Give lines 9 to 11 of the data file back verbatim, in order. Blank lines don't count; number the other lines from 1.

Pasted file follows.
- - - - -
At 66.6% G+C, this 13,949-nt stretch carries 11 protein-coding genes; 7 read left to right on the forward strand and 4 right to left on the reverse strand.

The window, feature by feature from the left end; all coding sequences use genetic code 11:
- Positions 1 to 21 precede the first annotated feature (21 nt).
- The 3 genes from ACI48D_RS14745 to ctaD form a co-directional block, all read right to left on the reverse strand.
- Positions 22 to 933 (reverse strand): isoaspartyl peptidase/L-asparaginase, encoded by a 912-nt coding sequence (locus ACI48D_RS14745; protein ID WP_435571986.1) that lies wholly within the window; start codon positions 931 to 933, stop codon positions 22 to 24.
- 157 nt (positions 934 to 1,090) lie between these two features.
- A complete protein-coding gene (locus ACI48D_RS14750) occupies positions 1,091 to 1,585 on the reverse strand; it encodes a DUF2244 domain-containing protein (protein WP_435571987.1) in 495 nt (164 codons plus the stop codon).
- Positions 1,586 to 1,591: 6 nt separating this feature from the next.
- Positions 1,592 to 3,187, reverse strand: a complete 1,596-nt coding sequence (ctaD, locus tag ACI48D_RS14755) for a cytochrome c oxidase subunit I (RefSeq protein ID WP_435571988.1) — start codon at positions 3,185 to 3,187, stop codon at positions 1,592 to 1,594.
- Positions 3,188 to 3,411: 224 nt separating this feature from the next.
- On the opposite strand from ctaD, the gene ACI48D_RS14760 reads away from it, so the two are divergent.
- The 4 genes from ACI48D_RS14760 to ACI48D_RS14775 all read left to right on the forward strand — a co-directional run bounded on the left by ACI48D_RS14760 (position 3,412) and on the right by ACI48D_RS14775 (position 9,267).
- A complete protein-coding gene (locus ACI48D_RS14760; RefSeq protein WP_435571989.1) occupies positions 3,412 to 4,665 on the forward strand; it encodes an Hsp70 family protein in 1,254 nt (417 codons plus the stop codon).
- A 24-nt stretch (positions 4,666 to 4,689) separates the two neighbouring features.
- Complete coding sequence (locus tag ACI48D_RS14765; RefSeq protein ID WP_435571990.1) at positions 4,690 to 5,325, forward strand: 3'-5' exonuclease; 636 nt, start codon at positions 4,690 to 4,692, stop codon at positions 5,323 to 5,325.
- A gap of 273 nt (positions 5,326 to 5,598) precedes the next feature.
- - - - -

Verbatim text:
- Positions 1,592 to 3,187, reverse strand: a complete 1,596-nt coding sequence (ctaD, locus tag ACI48D_RS14755) for a cytochrome c oxidase subunit I (RefSeq protein ID WP_435571988.1) — start codon at positions 3,185 to 3,187, stop codon at positions 1,592 to 1,594.
- Positions 3,188 to 3,411: 224 nt separating this feature from the next.
- On the opposite strand from ctaD, the gene ACI48D_RS14760 reads away from it, so the two are divergent.